3. have not completed one year or more on any full-time undergraduate programme at FHEQ level 4 or above, or completed 30 credits or more of OU study

    How to apply to study an Access module for free

    Once you've started the registration process, either online or over the phone, we'll contact you about your payment options. This will include instructions on how you can apply to study for free if you are eligible.

    If you're unsure if you meet the criteria to study for free, you can check with one of our friendly advisers on +44 (0)300 303 0069 or you can request a call back.

    Not eligible to study for free?

    Don't worry! We offer a choice of flexible ways to help spread the cost of your Access module. The most popular options include:

    • monthly payments through OUSBA
    • part-time tuition fee loan (you'll need to be registered on a qualification for this option)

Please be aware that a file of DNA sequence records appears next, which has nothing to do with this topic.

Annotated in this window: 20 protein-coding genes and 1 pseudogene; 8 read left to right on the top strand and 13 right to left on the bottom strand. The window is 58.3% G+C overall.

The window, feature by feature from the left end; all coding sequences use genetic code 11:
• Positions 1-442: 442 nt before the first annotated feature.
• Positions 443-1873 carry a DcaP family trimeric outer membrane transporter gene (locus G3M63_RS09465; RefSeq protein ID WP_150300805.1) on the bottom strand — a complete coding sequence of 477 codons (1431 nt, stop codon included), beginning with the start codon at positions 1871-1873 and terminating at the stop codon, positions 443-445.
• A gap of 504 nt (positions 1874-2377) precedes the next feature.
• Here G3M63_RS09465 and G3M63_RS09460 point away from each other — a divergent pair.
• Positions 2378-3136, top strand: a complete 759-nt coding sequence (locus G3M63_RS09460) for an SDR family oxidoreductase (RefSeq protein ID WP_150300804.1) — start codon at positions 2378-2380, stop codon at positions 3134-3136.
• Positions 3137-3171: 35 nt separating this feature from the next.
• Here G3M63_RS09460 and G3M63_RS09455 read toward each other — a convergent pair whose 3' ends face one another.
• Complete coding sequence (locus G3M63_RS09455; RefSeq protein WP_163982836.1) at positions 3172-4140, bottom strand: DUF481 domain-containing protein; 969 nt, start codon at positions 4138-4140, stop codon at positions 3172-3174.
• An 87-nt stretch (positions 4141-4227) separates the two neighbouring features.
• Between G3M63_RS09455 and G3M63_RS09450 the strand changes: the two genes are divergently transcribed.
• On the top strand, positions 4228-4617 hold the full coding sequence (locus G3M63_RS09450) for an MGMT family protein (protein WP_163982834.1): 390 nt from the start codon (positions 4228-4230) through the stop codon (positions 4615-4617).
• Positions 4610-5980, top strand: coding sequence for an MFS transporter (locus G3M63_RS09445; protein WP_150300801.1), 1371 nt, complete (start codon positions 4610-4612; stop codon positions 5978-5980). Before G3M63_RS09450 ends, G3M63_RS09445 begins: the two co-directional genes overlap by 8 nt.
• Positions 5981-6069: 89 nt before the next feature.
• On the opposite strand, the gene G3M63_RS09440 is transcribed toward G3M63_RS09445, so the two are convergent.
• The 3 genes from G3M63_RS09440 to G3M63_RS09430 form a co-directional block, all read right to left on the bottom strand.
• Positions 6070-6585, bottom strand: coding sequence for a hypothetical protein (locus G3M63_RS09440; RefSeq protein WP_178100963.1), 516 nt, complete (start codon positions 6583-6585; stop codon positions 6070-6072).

To explore all the options available to you, visit Fees and Funding.

    What's included

    All materials and tuition are available via the module website.

    Computing requirements

    You’ll need broadband internet access and a desktop or laptop computer with an up-to-date version of Windows (10 or 11), or macOS (11 'Big Sur' or higher).

    Any additional software will be provided or is generally freely available.

    To join in spoken conversations in tutorials, we recommend a wired headset (headphones/earphones with a built-in microphone).

    Our module websites comply with web standards, and any modern browser is suitable for most activities.